Hayes’ poem is, quite literally, struggling against itself. The free verse is attempting to break away from the sonnet, the sonnet attempting to reign itself in. It is not coincidental that this happens at the end of the poem where it reads, “It is not enough to love you. It is not enough to want you destroyed” (Hayes 14). It is as if the poem is arguing with itself, both in words and in structure, about what it wants. This is simply another metaphor for Hayes’ internal struggle. The poem is rife with metaphors that further illustrate the self-contradiction that Hayes deals with as a black American. The first, and most obvious, among these is the line, “I lock you in a form that is part music box, part meat/ grinder to separate the song of the bird from the bone.” (Hayes 3-4) The mention of birdsong (which is also referenced later in the poem) seems to be a nod to the famous poem Caged Bird, written by black poet and civil rights activist Maya Angelou. In Angelou’s poem the bird, which is a metaphor for black Americans, sits in a cage and “sings for freedom” (line 22). This cage is not dissimilar to Hayes’ American sonnet and his mention of birdsong is a clear reference to Angelou and her bird’s song of freedom. Through the metaphors of the music box and the birdsong, Hayes also seems to be a referencing the desire for freedom and the long history of black Americans pushing back against what binds them, while also elevating black culture to a celebrated status by referencing Angelou’s iconic work and by identifying with her as a black poet with a shared language, culture, and history. This is one aspect of the metaphor; the other aspect is the “meat/ grinder to separate the song of the bird from the bone” (Hayes 3-4). The words “bone” and “meat grinder” evoke a more visceral tone, a tone that juxtaposes the hopeful message of freedom. Bone, again, references the idea of structure. The meatgrinder attempts to pull apart the bird (which represents the black American) because of the inconsistencies it holds through its bone (the structure and adherence to American ideals) and its song (the desire for freedom from such structures.) The meat grinder could also simply represent a destruction of self, identity, and culture. If the bird is a celebration of black culture and identity then the meat grinder is the desire to kill that connection, a kind of self-hatred—or internalized racism—that is ingrained within black Americans via the structures of American society.
Hayes further expounds upon this idea of separating American cultural ideals and black cultural ideals from one another in the line, “I make you both gym and crow here” (Hayes 7) The use of the words “gym” and “crow” together is an obvious reference to Jim Crow, a reference that could be alluding to either the laws or the racist caricature. Hayes then elaborates, “As the crow/ you undergo a beautiful catharsis trapped one night/ in the shadows of the gym. As the gym, the feel of crow-/ shit dropping to your floors is not unlike the stars/ falling from the pep rally posters on your walls” (7-11)Again, Hayes uses the bird imagery to refer to the desire for freedom or the heart of black American culture. The “gym” is yet another box which holds the bird in. While “catharsis” (or release) may sound hopeful, even positive, the reader soon finds that it is no divine experience. Instead, the bird is simply shitting on the gym floor. This could mean one of two things. Either the bird shit signifies the defiance and rebellion that black Americans engage in through their culture (the bird is taking a shit on the gym, thus defiling it) or it represents the gym’s attitude toward the bird. The gym holds such an apathy toward black American struggle that it doesn’t pay it any special attention to it. Instead, it is a normal fixture of the gym, “not unlike the stars/ falling from the pep rally posters” (Hayes 10-11) This self-contradictory relationship is summarized when Hayes writes, “I make you a box of darkness with a bird in its heart” (12) Though it is the bird trapped inside the gym struggling to escape and though it is the gym trapping and stifling the bird, they are really one and the same, a single entity locked in an unending struggle with itself.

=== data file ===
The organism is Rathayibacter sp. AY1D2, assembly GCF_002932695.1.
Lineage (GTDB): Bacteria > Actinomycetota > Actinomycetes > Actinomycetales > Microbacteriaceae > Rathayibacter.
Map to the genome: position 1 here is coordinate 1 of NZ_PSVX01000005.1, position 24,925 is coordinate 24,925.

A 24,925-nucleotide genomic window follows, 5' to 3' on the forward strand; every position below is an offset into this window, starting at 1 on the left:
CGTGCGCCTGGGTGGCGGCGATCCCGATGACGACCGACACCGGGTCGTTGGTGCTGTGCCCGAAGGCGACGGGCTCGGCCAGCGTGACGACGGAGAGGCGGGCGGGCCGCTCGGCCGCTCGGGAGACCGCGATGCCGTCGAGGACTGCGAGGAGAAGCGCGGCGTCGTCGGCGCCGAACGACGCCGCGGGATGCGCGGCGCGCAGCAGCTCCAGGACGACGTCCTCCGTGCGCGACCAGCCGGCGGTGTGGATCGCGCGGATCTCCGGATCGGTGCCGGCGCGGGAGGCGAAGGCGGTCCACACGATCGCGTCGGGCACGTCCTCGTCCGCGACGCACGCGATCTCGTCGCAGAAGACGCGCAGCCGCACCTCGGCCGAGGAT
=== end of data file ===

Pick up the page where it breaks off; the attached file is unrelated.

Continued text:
Through an expert use of speaker/ auditor relationship, structure, and metaphor Hayes paints a vivid picture of the convoluted, difficult, and often contradictory relationships that black Americans have with themselves in the context of American culture. He ends the poem by saying, “It is not enough to love you. It is not enough to want you destroyed” (Hayes 14). Thus, Hayes summarizes in two the sentences the massage of the entire poem. For the bird, for the American sonnet, and for Hayes himself, existence is self-love and self-destruction. It is separating the song of the bird from bone.
Hayes, Terrance. “American Sonnet for My Past and Future Assassin [‘I Lock You in an American Sonnet That Is Part Prison’] by Terrance Hayes.” Poetry Foundation, Poetry Foundation, www.poetryfoundation.org/poetrymagazine/poems/143917/american-sonnet-for-my-past-and-future-assassin-598dc83c976f1.Angelou, Maya. “Caged Bird by Maya Angelou.” Poetry Foundation, Poetry Foundation, www.poetryfoundation.org/poems/48989/caged-bird.